What About the CBD Market?

CBD must be derived from hemp grown by a licensed cultivator in line with all state and federal regulations. Otherwise, it’s illegal. Pharmaceuticals approved by the FDA which contain CBD, such as Epidoilex, is the only other legal avenue. You can’t just grow hemp on your property or extract CBD from it in your backyard. Even CBD derived from state-legal cannabis programs is illegal federally if the extractor isn’t in compliance with federal regulations. Despite all of this, the federal government’s about-face on hemp is significant.

The latest Farm Bill also expresses the importance of research. Yet, all research performed on hemp or hemp-derived CBD must be sourced from the only federal cultivation project, at the University of Mississippi. Eric Baron of the Cleveland Clinic Neurological Institute told Vox in November that upcoming trials should flesh out whether CBD is beneficial to human health.

This legislation is expected to grow the CBD market enormously. Even though it’s technically illegal, the DEA has avoided prosecuting producers and purveyors. As such, the CBD market was worth $600 million in 2017. It’s expected to grow to $1 billion by 2020. One report predicts the market reaching $22 billion by 2022. The reason, we’ll soon see CBD as a supplement, like fish oil, on health food store, pharmacy, and supermarket shelves.

Ai Vacuum

With the boom that’ll follow, startups and veterans alike will require new machines to finish and polish their products. They’ll likely turn to Ai Vacuum, an industry leader in botanical refinement equipment. Pesticide remediation is a big issue in the industry these days. We offer a full line of jacketed glass reactors perfect for the task. Our 50-liter is often the leading choice for experts in the field.

All the glassware is handmade, food-grade, high borosilicate glass 3.3. This is the most heat, cold, and corrosion resistant around. It has a wide temperature range, from -110°F to 400°F. Multi-layer stirring blades allow you to optimize your reaction results, while PTFE sealing components ensure a long life and durability.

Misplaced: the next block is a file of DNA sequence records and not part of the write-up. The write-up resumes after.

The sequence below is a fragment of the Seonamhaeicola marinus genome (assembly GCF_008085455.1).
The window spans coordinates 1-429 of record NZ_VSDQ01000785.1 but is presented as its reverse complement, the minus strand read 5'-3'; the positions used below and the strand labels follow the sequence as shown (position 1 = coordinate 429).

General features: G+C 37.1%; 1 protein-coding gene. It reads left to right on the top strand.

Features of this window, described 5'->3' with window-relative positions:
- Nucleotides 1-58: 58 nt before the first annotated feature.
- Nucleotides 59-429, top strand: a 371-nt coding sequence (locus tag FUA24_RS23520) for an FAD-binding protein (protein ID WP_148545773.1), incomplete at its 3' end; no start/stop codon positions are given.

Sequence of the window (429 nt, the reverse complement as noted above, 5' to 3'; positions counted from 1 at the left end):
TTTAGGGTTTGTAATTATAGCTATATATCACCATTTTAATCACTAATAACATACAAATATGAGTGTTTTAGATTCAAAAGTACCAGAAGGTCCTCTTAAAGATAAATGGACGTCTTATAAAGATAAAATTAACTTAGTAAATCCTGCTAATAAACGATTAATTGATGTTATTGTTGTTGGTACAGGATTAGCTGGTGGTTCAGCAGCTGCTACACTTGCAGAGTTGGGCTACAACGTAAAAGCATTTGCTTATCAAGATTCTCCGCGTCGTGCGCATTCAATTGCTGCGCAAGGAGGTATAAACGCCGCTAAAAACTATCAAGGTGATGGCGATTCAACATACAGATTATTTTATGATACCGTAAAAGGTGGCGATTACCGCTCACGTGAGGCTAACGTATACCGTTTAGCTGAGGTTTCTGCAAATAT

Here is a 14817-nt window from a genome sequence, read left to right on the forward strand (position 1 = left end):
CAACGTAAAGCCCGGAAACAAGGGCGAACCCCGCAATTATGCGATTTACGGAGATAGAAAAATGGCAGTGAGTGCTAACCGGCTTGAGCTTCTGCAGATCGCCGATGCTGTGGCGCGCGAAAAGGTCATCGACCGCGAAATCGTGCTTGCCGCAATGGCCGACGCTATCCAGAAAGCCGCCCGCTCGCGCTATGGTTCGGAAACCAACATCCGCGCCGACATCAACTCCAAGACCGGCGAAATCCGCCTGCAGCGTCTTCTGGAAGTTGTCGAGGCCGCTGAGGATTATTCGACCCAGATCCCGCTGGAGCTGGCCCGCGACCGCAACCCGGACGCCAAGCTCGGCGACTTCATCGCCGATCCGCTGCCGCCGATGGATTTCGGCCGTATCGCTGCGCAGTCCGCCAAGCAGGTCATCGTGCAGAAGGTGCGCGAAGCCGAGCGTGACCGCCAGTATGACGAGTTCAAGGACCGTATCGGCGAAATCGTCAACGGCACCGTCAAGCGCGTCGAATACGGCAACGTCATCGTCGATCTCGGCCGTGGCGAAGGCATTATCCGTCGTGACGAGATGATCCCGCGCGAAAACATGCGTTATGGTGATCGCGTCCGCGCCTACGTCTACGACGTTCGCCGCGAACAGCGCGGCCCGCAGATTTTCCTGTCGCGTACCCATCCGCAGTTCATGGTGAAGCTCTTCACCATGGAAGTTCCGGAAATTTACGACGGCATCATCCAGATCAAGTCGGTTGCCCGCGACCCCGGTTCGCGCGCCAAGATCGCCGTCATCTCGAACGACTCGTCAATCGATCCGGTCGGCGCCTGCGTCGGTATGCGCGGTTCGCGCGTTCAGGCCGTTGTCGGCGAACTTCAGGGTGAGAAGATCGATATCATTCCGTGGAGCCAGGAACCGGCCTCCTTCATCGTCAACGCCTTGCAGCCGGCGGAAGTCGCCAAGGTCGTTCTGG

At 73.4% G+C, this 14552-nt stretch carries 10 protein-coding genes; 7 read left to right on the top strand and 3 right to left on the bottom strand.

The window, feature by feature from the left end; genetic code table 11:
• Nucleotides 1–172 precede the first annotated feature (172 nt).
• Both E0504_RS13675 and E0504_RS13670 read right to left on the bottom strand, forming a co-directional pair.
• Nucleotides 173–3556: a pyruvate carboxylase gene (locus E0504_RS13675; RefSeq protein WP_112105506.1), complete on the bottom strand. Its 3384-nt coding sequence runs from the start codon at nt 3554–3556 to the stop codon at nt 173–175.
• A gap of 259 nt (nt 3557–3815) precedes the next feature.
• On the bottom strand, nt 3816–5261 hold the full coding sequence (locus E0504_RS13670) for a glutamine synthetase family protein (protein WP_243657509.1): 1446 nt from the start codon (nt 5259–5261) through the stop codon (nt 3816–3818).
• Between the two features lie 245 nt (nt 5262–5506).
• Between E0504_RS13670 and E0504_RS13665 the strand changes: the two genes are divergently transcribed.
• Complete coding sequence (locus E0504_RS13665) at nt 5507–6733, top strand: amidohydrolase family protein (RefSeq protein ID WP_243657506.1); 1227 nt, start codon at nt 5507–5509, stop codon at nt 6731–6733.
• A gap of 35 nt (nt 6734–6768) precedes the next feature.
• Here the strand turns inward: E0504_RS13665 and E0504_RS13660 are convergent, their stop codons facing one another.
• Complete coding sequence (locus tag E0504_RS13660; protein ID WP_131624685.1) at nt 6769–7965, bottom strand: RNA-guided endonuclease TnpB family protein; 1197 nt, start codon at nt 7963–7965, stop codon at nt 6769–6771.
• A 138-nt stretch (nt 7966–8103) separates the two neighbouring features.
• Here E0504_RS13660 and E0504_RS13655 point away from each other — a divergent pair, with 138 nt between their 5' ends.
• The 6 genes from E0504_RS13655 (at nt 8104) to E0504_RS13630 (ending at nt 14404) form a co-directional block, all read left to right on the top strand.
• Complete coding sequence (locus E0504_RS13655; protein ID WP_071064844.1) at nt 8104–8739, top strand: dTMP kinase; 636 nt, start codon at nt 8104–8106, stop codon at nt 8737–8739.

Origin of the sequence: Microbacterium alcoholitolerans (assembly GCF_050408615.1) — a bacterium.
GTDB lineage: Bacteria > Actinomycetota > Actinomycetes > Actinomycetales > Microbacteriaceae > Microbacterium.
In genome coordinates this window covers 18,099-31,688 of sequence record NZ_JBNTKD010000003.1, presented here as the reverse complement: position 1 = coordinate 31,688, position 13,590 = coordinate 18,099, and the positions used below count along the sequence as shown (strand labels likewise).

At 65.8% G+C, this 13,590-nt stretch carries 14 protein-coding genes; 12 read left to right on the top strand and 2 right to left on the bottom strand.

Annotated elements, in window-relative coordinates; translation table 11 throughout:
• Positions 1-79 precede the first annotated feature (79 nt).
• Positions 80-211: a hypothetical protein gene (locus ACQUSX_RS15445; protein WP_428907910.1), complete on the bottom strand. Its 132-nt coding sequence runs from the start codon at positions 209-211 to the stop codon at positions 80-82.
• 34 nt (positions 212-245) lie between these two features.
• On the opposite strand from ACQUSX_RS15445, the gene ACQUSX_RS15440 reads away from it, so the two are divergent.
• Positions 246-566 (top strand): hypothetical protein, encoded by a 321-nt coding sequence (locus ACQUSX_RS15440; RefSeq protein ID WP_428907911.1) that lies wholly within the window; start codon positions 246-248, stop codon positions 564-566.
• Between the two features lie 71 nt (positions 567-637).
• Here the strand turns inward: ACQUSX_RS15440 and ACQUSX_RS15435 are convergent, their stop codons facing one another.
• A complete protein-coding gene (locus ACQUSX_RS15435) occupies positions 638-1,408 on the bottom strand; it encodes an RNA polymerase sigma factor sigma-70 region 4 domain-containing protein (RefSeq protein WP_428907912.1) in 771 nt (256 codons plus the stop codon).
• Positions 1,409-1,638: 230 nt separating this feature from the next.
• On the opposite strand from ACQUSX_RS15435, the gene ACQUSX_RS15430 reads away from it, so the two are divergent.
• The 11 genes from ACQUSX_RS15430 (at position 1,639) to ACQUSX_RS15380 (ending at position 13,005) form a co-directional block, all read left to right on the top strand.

Distillation and Purging

For distillation, consider one of our short path systems. Our 10-liter unit with valved adapters is an excellent choice. This has a newly redesigned, five-liter distillation head with a large vacuum jacket, which allows for more efficient fractioning, less heat loss, and has no chance of clogging. It comes with heavy-wall glassware, comprised of high borosilicate glass 3.3, the most heat, cold, and corrosion resistant around.

For off-gassing, have a look at our AccuTemp vacuum ovens. Our 1.9 is one of the most popular in the industry. All stainless-steel internal vacuum lines hold vacuum 10 times longer than competitors models. It also has internal shelf heating technology, meaning each shelf gets its own sensor, heater, and temperature controller. This results in a level of control that’s so precise, it can get within +/- 1°F of your target temperature. Note that this and all of our AccuTemp ovens arrive UL/CSA certified.

To learn more about the 2018 Farm Bill and its impact on the hemp market, click here: